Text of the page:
Comedian Stephen Colbert sat down with Rock Center Special Correspondent Ted Koppel to talk about the influence of Super PACs in this year's election. While joking with Koppel, Colbert also got serious, telling the backstory of how he formed his Super PAC.
Tuesday is the day for the so-called Super PACS to file an annual report of donors. NBC News and msnbc.com will be scouring the filings, and posting details. We'll have updates on msnbc.com, and could always use your help identifying the economic and political interests behind the names.
TV political satirist Stephen Colbert kicked off the reporting by filing a statement showing $1 million in contributions to his group, Americans for A Better Tomorrow, Tomorrow. You can see his announcement and filing here.
"'Yeah! How you like me now, F.E.C?" Colbert told the Federal Election Commission in a cover letter. "I'm rolling seven digits deep! I got 99 problems but a non-connected independent-expenditure only committee ain't one!''
"We raised it on my show," Colbert told his fans, "and used it to materially influence the elections -- in full accordance with the law. It's the way our founding fathers would have wanted it, if they had founded corporations instead of just a country."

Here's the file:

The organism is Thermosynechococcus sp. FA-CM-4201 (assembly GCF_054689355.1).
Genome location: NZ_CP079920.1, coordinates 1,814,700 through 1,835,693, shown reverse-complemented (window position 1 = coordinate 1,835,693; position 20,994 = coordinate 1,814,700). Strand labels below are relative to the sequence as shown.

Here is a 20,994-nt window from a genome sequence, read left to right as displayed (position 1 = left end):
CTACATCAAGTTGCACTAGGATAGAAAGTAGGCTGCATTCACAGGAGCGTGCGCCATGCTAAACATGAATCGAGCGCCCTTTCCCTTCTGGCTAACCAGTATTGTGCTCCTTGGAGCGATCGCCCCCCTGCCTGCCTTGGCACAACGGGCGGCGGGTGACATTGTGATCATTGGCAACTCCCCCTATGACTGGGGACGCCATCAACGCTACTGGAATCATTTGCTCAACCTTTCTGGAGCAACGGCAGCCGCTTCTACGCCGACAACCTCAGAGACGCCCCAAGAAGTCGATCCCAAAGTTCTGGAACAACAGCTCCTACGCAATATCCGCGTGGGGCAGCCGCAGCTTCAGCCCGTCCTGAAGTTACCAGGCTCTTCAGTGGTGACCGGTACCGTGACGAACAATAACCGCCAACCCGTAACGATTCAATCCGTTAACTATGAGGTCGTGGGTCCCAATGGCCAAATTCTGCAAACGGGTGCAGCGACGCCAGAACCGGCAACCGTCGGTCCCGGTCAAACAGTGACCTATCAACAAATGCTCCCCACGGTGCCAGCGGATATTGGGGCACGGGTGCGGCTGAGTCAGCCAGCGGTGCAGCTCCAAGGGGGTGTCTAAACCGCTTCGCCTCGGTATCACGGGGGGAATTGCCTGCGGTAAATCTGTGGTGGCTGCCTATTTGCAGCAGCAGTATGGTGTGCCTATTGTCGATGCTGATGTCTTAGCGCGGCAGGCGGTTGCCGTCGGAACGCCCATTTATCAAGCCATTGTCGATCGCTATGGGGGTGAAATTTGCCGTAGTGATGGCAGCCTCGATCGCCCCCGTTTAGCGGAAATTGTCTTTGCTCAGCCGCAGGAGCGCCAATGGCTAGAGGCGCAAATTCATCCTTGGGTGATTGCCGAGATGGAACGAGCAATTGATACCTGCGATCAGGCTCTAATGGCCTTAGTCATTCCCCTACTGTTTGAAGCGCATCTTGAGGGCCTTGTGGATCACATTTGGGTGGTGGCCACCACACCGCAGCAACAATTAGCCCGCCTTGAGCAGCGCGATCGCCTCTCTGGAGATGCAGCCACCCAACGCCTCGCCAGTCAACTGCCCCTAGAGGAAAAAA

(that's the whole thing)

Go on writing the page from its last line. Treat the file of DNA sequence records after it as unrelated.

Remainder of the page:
Colbert had fun on his show Monday night with some of the bogus names of donors listed on his report: Pat Magroin, Ibin Yerkinoff, and Frumunda Mabalz.
The political action committees must disclose by midnight tonight who gave them money, and how much they spent to support or oppose candidates in the presidential race, including the Republican candidates and President Obama as well.
The official deadline for filing is midnight ET (12 a.m. Wednesday), so reports may trickle in. And it wouldn't surprise us if some campaigns file late tonight as attention is focused on voting results in the Florida Republican primary.
Super PACS are known to the Federal Election Commission as independent committees, because they are forbidden to coordinate their activities with campaigns. Outside the limits of campaign finance laws, Super PACs may raise unlimited sums of money from corporations, unions, associations and individuals. They can use that money to advocate for or against political candidates.
Read more about the reports filed Tuesday: